THE NEXT GREAT I.G.O.
Donald Sensing thinks it might be time to let the United Nations fade into the dustbin of history and create a successor organization, citing the uselessness of the General Assembly–where all countries get an equal say despite their obvious factual inequality–and the contentiousness of the Security Council–where any of five permanent members has an absolute veto. While I agree with these criticisms, I honestly can’t come up with a more workable model.
The inherent problem–underlying both of the problems Sensing identifies–is state sovereignty. If we acknowledge as a matter of practice that there is a hierarchy of states then, by definition, the lesser states are no longer sovereign. Likewise, any council of the major powers has to operate on consensus because, being sovereign, none of them is going to allow itself to be outvoted by even a supermajority.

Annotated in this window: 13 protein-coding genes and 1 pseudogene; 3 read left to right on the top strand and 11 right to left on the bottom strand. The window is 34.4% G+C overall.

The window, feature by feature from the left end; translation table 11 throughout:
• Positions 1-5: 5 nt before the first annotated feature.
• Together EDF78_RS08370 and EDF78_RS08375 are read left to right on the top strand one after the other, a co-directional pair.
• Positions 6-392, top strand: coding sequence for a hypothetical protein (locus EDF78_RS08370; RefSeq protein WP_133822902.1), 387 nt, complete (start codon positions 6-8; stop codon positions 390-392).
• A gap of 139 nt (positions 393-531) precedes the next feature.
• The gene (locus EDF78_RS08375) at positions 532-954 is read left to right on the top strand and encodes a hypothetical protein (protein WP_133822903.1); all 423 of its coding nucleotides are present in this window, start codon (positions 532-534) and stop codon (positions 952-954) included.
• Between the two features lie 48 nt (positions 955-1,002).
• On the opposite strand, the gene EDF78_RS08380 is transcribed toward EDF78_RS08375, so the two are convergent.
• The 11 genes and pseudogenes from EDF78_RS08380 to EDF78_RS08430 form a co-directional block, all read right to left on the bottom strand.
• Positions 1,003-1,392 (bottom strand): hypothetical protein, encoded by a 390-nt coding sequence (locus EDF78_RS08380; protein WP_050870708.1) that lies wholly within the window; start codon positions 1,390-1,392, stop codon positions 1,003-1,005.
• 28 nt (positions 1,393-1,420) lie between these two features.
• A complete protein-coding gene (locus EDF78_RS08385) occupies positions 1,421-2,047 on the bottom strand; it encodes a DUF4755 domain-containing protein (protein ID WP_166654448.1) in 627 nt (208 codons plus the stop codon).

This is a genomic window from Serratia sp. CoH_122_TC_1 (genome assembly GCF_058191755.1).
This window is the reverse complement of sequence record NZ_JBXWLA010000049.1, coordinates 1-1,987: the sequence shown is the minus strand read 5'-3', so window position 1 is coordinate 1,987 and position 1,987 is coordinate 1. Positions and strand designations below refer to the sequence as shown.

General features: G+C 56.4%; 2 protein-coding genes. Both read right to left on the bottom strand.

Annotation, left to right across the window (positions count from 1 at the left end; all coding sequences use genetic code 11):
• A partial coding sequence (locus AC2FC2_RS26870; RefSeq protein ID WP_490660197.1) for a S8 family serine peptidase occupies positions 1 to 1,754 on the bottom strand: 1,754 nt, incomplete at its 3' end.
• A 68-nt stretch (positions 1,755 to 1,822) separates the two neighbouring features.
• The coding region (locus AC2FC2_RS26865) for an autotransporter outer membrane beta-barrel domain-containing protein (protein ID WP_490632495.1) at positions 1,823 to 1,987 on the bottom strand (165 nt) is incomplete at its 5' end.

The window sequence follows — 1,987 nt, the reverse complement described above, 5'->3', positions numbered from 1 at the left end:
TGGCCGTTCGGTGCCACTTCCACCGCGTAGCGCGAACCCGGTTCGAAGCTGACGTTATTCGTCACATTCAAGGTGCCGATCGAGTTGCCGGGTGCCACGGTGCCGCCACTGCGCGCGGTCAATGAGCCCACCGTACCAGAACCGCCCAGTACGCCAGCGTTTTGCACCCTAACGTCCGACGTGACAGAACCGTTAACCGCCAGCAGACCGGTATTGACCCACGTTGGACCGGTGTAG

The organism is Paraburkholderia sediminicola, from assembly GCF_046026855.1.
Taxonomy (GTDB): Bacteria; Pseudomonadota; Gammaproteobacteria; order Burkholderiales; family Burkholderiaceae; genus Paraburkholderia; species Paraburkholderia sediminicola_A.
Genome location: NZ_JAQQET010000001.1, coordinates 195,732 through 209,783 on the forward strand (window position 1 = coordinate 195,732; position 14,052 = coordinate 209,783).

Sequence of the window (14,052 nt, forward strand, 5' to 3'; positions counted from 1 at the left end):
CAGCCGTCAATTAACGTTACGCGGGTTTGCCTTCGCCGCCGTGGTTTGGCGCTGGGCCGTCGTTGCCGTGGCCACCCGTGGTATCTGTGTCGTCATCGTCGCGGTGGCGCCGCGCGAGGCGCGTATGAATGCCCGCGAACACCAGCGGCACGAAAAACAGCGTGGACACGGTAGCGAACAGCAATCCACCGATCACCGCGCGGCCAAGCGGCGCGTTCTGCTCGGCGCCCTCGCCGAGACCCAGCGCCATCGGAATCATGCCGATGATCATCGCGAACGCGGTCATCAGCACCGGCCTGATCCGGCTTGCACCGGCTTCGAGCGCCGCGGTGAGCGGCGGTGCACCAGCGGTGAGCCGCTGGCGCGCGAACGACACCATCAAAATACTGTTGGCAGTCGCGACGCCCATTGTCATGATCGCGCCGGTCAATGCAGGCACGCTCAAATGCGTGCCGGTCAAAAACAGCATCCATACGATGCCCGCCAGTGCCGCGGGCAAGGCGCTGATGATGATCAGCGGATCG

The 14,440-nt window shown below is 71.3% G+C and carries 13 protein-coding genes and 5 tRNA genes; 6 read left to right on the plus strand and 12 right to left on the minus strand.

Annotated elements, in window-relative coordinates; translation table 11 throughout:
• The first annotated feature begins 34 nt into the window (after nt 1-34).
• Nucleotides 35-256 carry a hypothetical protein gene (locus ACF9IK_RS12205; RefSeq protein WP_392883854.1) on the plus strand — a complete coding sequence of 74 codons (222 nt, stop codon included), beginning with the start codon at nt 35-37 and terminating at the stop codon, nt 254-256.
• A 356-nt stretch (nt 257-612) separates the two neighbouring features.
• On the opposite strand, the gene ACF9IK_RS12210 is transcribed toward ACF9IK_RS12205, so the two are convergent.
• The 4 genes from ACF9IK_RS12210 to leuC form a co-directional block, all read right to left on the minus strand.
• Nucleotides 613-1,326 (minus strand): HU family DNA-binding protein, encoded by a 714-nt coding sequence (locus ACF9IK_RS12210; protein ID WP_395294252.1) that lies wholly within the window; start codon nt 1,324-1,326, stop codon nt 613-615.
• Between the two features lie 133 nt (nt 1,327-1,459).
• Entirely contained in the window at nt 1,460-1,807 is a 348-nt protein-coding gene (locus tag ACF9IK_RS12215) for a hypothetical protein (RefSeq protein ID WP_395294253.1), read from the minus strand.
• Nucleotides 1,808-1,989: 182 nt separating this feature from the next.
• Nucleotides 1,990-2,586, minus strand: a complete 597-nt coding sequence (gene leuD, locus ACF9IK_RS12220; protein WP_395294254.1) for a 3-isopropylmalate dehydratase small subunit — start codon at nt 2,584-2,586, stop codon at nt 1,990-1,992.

The problem, it seems to me, is one of expectations. The UN is sometimes a useful institution; other times, it is not. States have to reserve the ability to act unilaterally (or in concert with allies) in defense of their own interests (as specifically allowed in Articles 51 and 52 of the UN Charter, incidentally) but also to use the imprimature of the UN when it serves the national interest to do so. This is imperfect, of course, but not such a bad thing.